Part 3. The hyperlinks below will take you to the Educational Resources page. Scroll down until you see the word or phrase.
I was a candidate for the Percutaneous Disc Decompression, but lack of insurance coverage for a one-time use piece of equipment was routinely difficult to obtain, so the MD didn’t do them often. I never had one of those. I didn’t get any relief from the Facet Blocks, so that disqualified me from Radio Frequency Ablation, as well.
By early November, I had to stop with the injections because I needed to be available to help my husband, who was about to have surgery. I saw the anesthesiologist a couple more times for different medication—nothing was helping me. He had started me on NUCYNTA (r), which didn’t really help in the long run and he and I were concerned about the medication. He also warned me that he was concerned about my cervical (neck) spine stability and believed that if I didn’t have that attended to properly that I could be paralyzed from the neck down, should I be involved in a(nother) automobile accident. He referred me on to a spine surgeon in late December.
Between Thanksgiving and New Year’s Day 2013, the pain began to subside on its own! It was a gradual thing; I became more independent from my cane and the ice packs over the six weeks.
In Part 2, I told you that you’d see what I meant by the connections and here they are: I saw Dr. P at the end of December and he told me that he’d found the location of the cause of my pain. At L5, the ligamentum flavum was pressing down on the L5 nerve root. He also discovered that I didn’t have equal great toe strength on my (R) foot. I was unable to keep my great toe raised (or unable to keep him from pressing it down), like I could do on the left (L) side. The ligament was the culprit. This is not crucial strength, not as critical a problem as ‘foot drop‘. He also told me that the L5 problem doesn’t fully explain all of the symptoms I reported to him. He asked if I had FM and I confirmed that I did. He felt that I was NOT a good candidate for the Percutaneous Disc Decompression, because the disc was not the problem here, the ligament was. He also felt that surgery to decompress the ligament would provide only about 30% pain relief. He shared that if he was in my position, he would have the surgery if only to get the 30% relief and to regain toe strength. He warned against lumbar fusion surgery because it sometimes doesn’t provide the pain relief people need and can cause more pain than before.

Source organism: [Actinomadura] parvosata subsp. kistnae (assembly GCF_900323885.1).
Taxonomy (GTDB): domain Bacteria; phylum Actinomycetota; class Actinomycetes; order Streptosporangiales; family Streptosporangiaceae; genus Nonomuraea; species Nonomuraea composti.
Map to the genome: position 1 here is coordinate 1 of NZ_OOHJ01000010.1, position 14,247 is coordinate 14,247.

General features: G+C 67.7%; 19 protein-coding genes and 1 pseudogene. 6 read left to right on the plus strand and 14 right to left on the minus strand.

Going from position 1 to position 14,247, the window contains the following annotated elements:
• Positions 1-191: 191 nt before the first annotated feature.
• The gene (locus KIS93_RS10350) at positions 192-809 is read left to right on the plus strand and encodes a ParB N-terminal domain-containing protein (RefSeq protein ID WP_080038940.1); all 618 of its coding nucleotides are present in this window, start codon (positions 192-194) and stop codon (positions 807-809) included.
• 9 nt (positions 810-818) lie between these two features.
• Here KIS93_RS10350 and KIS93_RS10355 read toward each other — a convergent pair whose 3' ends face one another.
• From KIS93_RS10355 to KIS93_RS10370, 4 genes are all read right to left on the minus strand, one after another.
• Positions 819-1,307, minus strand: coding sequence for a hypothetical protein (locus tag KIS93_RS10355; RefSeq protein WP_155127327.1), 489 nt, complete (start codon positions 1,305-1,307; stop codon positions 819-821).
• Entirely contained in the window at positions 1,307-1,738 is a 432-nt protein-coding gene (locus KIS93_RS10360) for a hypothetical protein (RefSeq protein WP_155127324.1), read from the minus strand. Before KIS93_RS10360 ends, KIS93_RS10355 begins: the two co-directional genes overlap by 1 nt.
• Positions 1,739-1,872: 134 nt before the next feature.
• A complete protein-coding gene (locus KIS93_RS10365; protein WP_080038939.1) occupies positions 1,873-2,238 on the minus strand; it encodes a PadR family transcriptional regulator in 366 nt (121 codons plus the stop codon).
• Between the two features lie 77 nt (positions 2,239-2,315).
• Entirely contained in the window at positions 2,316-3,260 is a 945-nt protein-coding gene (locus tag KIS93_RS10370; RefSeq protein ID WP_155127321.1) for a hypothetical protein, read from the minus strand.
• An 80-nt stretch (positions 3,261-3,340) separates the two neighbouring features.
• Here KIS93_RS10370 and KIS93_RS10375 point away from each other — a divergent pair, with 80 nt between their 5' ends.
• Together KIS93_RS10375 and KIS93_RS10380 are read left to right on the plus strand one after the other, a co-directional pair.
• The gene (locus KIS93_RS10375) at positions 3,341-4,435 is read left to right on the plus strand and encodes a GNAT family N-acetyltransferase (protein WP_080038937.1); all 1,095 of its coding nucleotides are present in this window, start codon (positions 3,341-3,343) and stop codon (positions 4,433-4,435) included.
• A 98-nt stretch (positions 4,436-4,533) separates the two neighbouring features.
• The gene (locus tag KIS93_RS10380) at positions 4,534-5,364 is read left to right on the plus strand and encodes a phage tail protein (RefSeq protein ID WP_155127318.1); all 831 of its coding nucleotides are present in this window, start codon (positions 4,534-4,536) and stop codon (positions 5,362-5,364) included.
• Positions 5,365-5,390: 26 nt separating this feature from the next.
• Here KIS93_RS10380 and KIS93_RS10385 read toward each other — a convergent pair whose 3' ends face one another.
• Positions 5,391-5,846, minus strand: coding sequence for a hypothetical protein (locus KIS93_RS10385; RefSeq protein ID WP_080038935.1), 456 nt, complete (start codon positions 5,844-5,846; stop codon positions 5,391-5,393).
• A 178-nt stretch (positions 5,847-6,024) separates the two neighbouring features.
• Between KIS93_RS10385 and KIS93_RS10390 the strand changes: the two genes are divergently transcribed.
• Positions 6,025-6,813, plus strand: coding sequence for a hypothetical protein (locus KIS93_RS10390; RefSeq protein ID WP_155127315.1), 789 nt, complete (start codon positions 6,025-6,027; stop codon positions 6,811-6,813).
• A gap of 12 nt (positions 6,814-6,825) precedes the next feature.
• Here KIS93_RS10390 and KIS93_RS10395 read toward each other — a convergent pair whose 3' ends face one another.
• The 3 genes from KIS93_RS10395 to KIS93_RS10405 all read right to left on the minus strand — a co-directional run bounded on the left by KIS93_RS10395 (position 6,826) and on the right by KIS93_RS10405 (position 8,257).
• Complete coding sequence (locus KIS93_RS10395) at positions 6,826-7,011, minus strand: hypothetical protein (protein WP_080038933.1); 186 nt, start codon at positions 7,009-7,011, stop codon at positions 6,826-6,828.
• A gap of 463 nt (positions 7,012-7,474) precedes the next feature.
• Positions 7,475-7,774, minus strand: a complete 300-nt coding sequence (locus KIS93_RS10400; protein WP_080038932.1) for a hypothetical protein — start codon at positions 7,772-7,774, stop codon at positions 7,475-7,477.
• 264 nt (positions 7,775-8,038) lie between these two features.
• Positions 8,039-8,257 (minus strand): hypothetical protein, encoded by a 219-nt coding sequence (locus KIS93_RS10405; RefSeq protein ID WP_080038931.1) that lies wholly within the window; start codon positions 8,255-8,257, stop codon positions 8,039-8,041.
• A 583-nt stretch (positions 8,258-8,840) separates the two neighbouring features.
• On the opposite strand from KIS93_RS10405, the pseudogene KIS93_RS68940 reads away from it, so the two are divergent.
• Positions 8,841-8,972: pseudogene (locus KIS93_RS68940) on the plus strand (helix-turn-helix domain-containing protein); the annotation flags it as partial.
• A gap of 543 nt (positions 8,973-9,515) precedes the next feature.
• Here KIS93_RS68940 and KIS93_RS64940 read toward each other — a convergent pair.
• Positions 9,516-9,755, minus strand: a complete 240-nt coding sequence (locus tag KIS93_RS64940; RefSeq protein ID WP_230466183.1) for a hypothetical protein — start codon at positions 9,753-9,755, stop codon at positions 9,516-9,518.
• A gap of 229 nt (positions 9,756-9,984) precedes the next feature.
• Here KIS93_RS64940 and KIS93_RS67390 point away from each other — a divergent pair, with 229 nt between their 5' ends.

He wanted me to get a second opinion, so he gave me a referral to another spine surgeon connected to Johns Hopkins.
I went to see Dr. K in early January. He was more concerned about my cervical (neck) condition than my lumbar condition and felt that I should have surgery ASAP to prevent paralysis should I be in another automobile accident. It was time to LISTEN and ACT: TWO DIFFERENT MDs, who don’t know each other said almost exactly the same thing about my cervical spine within months of each other. I made arrangements to have the surgery at the beginning of February 2013. The day after surgery the pain was GONE!